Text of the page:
My work phone used to ring every day around 4 p.m. It was always my husband Jim, who wanted to discuss the dinner menu with me.
On some level, I looked forward to those daily calls, just to touch base, to talk to someone I considered sane, and to give me hope that soon I would be in the bosom of my family again.
For Jim, it was much more practical: he was hungry and wanted to know what we were having for dinner. Sometimes he would have a plan and rattle it off to me for approval. Sometimes he would have no clue, and expect me to have one.
I found the latter scenario to be especially annoying after Jim had retired from his job of more than 40 years and was home all day, while I still worked. At that time of day, I would have two or three hours of work ahead of me, hoping to be home by 6:30 or 7 p.m. Did I have to come up with dinner too??
I’m sure Jim was annoyed that I wasn’t more organized about meal planning, but we managed to work it out each day through our familiar routine; some days more congenial than others.
Even though it’s been five years since Jim died of pancreatic cancer at the end of 2010, to this day, if my work phone rings around 4 p.m., for a brief second I think it’s Jim wanting to discuss the dinner menu. If the phone doesn’t ring, the silence is deafening.
These kinds of routines become part of the indestructible fabric of our lives — a pattern formed of permanent ink that may fade but never disappear. They stay woven in our minds, even as the material frays and ravels and becomes unrecognizable from its original vibrancy.
Little mental mementos of days that have slipped by us. Common daily events that suddenly are much more important than they were when they happened.
There are other things like the daily dinner debate that catch my heart now and again — such as the little notes of affection and encouragement Jim would stick in my lunch that I carried to work. I don’t often take lunch to work now because I have to go home and let out the dogs, but when I do, I half expect a note to appear. Of course it doesn’t.
Whenever I travel alone and my cell phone rings, a fleeting thought passes through my mind that Jim forgot to tell me some detail, or that he is calling because he misses me already, as he tended to do. And just as suddenly is the realization I will never receive another phone call from him — on the road or otherwise.
For a while after Jim’s death, I had a message from him on my cell phone leftover from an exchange between us when he was at camp and I was preparing to travel there on a weekend. I was supposed to stop at a department store to purchase a new portable TV for the camper, but he was calling to tell me not to bother — a friend had given him one to use.
At the end of the message, Jim told me to drive carefully, to watch out for moose on the road, to remember he was waiting for me, and that he loved me.
I would listen to that message over and over after Jim’s death, and finally the phone died too and the message was lost to me, but I treasure its remnant in my heart.
When one of the dogs achieves another goal or milestone, my first thought is to share it with Jim, but the call could never go through and the realization of that dampens my joy of the achievement. I try not to let it because it’s still a happy event, but the sadness seeps in through the thin places of its fabric.
I share the joy of the achievement with family and friends, and thank God for Facebook in that regard, but it isn’t the same as sharing it with your spouse. Only he knows how hard you worked to get there, what you sacrificed, the choices you made and why, how much sleep you lost to anxiety, and what it means in the bigger picture for you.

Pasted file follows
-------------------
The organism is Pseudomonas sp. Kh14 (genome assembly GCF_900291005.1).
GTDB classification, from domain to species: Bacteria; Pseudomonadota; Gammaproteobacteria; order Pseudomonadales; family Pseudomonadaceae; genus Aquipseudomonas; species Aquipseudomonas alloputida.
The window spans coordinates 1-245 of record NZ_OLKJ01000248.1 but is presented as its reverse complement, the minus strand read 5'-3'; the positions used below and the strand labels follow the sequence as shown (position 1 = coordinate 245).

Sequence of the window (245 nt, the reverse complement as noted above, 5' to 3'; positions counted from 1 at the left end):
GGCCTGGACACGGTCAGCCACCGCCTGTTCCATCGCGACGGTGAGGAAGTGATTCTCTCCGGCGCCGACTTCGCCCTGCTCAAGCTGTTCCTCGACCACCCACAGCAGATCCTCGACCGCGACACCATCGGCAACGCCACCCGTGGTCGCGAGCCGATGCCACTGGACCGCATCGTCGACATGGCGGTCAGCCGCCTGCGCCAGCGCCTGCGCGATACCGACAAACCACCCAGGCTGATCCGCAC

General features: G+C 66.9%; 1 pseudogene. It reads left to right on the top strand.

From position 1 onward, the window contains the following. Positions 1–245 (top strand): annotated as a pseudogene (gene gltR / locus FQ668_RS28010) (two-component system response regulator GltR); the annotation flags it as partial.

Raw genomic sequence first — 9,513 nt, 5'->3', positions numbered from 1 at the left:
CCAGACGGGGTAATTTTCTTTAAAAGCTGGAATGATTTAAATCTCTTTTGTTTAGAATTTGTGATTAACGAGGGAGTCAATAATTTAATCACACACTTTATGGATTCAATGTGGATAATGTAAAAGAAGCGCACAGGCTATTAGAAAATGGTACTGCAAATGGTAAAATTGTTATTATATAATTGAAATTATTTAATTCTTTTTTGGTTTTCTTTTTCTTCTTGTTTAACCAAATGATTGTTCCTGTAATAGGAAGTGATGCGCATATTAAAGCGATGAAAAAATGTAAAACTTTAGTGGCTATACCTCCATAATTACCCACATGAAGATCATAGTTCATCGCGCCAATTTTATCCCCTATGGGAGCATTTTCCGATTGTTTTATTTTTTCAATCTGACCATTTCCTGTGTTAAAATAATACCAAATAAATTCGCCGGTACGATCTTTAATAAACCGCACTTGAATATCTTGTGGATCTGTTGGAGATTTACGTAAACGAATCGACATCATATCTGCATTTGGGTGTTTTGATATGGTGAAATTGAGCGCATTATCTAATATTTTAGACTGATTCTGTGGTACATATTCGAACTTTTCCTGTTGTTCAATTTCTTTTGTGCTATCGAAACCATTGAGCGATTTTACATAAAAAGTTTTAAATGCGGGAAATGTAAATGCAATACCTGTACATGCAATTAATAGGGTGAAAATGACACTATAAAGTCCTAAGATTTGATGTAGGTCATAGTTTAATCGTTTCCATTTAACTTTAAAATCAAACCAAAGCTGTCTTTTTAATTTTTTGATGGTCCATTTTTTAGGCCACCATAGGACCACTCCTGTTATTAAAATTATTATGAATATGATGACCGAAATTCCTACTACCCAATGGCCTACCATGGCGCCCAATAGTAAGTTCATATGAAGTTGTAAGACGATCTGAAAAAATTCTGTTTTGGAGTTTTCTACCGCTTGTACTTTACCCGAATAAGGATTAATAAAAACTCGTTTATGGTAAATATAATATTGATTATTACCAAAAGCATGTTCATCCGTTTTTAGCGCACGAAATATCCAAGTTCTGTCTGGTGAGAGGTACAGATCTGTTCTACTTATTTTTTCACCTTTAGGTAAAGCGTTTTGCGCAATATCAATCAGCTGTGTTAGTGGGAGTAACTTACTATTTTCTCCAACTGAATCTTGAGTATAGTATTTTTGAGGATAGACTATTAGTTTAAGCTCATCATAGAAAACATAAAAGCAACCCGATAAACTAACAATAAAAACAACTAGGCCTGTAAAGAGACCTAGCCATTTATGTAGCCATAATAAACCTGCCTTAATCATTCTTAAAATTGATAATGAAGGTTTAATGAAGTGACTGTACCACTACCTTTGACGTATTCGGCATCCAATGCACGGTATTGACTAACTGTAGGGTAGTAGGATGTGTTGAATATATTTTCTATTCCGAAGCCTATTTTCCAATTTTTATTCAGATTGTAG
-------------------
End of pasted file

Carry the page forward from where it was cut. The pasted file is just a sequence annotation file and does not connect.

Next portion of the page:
Our Brittany Bullet was Jim’s dog. He raised Bullet from a pup to two years old before Jim died. I showed the handsome male in conformation rings (think way scaled down version of the Westminster Kennel Club Dog Show) and handled him in field competitions (think of a simulated bird hunt), but Bullet definitely belonged to Jim.
When Bullet sired his first litter of puppies with liver and white Treasure who is half-sister to my Brittany dog Sassy, I held his first-born 10-day-old son in my hands, my heart breaking because I couldn’t share the joy with Jim, who I know would have shed a tear or two. He was very sentimental about such things.
Still, I felt the connection with Jim.
I chose not to keep that puppy, although part of me wanted him very much. He belongs to a couple who have become very dear friends to me — a gift from God I’m sure so that I can touch that little life that still has so much meaning to me and to help me heal.
The puppy named Wilson — a white and liver version of Bullet — carries in his formal American Kennel Club name “Quiet Courage” in honor of Jim. He is a father now too.
But I never got to see Jim hold him or Bullet’s other babies or grandbabies. Jim was so proud of his boy. I still am.
When I look at my four dogs, I feel sad that Jim never got to experience Thistle — the little Brittany female that took my life by storm and saved me from despair after Jim died — or her son with Bullet, Quincy, whose formal AKC name Heart of Seumas was given to him in memory of Jim. He would have enjoyed and been frustrated by their antics, just as I am. But I know we would have laughed together a lot over the pair.
The little things that we miss because they can never happen again; the little things we miss because we know they would have happened. The weaving and coloring of the fabric of Jim’s and my life together that has ended will always pull at my heart.
What was. What could have been. What will never be.
My hope is that someday the tugs will be less painful and more nostalgic. I am getting there. In my own time.